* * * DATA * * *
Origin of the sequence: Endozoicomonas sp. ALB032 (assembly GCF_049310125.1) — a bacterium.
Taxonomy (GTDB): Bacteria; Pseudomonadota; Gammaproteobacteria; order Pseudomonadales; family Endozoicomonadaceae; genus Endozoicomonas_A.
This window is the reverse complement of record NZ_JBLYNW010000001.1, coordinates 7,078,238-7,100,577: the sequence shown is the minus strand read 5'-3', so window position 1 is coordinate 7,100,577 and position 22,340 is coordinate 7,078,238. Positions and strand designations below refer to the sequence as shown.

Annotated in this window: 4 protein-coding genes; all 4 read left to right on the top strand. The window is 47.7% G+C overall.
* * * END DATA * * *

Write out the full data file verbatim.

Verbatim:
Origin of the sequence: Endozoicomonas sp. ALB032 (assembly GCF_049310125.1) — a bacterium.
Taxonomy (GTDB): Bacteria; Pseudomonadota; Gammaproteobacteria; order Pseudomonadales; family Endozoicomonadaceae; genus Endozoicomonas_A.
This window is the reverse complement of record NZ_JBLYNW010000001.1, coordinates 7,078,238-7,100,577: the sequence shown is the minus strand read 5'-3', so window position 1 is coordinate 7,100,577 and position 22,340 is coordinate 7,078,238. Positions and strand designations below refer to the sequence as shown.

Annotated in this window: 4 protein-coding genes; all 4 read left to right on the top strand. The window is 47.7% G+C overall.